“You must be Florence?” Rhys countered.
“Florence Treadwell, chancellor of this here academy I am, every day plus Tuesday!” she responded.
“Nice to meet you, ma’am. But please, call me Rhys,” the stranger insisted.
“Hn. Well, Rhys, welcome to Shadewood, we’re excited to have you join the staff at our institution! We’ve heard so many good things about you.”
The stranger was pleased to hear the school had only heard the good things about him, given the bad things surely would have put his new friend in a much worse mood. Before his next thought could pop up, Florence was hurriedly rushing around the car.
“Here, here,” she said rushing for the handle of the Oldsmobile’s back door. “Let me help you get settled in.”
“No, I’ve got it. There’s no need to help,” he said as he tried to squeeze himself between the lady and his car door. “It’s the least I can do. No need to strain yourself, just point me in the direction of the staff dormitory and I’ll be on my way.”
She backed up and thought to herself for a moment. “Strain myself?” Florence wondered aloud. “My, you mustn’t have heard any of the Treadwell tales.”
The two locked eyes, and the stranger couldn’t decide if he should brace himself for a fight. He was certain he didn’t want to fight his elderly acquaintance on his first day at his new job, but he hadn’t slept in days and was running short of patience.
Suddenly, the lady began to flex every muscle in her body.
“Hey, hey, hey, are you alright?” Rhys asked as he rushed to her side, worried he’d offended her enough to the point of a cardiac arrest. Instead, a ripping noise begin cutting through the air.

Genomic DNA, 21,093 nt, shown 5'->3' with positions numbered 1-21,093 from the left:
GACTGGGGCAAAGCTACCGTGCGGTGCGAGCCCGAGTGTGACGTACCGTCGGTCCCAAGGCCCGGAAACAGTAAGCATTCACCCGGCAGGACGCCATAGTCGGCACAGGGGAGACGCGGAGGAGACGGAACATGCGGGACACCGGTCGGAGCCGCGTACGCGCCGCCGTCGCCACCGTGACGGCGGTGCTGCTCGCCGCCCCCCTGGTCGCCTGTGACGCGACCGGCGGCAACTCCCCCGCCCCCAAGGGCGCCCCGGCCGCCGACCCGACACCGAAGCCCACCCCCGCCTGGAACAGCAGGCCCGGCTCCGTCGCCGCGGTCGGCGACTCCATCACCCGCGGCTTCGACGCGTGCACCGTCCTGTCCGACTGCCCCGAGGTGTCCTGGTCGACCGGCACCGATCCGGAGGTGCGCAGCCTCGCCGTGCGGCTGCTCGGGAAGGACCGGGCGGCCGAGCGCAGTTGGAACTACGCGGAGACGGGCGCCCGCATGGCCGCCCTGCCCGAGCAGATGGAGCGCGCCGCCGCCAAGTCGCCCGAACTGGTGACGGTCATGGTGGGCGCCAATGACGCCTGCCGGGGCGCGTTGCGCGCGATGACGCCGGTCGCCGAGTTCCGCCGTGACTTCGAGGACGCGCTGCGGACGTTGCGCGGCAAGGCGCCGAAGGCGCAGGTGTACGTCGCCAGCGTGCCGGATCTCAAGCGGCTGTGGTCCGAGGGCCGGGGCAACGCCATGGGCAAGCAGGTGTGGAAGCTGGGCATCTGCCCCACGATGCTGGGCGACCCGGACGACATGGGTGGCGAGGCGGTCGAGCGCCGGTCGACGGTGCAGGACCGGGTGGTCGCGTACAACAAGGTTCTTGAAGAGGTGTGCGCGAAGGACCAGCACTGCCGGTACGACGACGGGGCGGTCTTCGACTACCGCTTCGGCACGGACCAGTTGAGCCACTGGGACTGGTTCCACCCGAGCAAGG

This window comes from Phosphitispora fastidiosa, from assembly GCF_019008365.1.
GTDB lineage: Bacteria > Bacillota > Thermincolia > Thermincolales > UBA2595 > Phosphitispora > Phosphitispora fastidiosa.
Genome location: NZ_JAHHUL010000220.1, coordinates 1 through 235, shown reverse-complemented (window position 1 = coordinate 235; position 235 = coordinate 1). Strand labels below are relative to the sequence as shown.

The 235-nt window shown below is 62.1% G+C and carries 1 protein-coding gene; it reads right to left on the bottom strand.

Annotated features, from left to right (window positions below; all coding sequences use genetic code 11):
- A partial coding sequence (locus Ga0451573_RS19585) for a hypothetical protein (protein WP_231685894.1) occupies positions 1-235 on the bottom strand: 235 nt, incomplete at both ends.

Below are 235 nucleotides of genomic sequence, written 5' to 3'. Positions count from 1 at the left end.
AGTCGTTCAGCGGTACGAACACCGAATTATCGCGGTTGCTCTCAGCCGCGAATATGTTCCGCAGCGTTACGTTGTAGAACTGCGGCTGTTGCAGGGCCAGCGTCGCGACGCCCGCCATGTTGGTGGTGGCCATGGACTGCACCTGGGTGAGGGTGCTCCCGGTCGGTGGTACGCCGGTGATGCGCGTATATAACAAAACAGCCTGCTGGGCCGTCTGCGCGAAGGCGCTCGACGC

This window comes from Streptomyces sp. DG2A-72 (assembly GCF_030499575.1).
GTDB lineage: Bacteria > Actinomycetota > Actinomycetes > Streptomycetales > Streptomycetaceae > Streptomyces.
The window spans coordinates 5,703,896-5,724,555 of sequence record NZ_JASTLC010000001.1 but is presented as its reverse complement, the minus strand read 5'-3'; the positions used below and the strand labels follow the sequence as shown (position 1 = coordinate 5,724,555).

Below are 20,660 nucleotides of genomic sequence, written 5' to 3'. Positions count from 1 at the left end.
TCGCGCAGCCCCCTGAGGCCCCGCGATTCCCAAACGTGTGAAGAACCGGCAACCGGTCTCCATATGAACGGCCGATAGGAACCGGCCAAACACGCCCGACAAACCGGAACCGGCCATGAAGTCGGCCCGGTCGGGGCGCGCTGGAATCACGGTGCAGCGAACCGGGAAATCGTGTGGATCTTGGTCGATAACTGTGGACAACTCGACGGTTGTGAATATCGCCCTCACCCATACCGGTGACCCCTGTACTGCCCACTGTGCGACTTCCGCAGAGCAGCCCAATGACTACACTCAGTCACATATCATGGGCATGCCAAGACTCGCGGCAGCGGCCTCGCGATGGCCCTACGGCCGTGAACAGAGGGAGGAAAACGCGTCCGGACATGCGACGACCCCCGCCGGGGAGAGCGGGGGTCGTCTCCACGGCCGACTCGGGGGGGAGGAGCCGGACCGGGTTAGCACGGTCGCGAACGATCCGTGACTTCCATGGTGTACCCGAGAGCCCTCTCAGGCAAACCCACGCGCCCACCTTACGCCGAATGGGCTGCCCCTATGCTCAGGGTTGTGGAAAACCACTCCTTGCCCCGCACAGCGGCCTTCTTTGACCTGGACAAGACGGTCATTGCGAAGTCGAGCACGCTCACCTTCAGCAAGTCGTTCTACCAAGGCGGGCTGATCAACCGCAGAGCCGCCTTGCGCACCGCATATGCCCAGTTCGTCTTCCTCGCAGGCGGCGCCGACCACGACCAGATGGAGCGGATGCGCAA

He noticed the lady’s socks begin to tear as her legs swelled to a size of Secretariat’s. The arms of her light blue blouse ripped as her biceps grew to the size of a python that had just eaten a plate of much larger pythons as a round of hors d'oeuvres. Not only did her muscles grow, but so did the bones Rhys thought surely suffered from serious calcium deficiencies, expanding both in length and circumference. In the blink of an eye, Rhys’ new friend was standing 8 feet tall and had the build of a Cylcopes, yet her painfully kind granny face remained.
As Rhys cowered in Florence’s shadow, he could only muster enough courage to utter a word and a half. “Ah, transmutation,” he choked.
“As I said, Mr. Alston, welcome to Shadewood. I’ll be handling your luggage and showing you to your quarters, if that’s alright,” she responded in her kind voice. “And with not even the slightest strain.”
The stranger said nothing as he watched his elderly boss pile hundreds of pounds of luggage under her arms. All he wanted to do was nap, so he wasn’t about to risk getting squashed by an 80-year-old meaty skyscraper.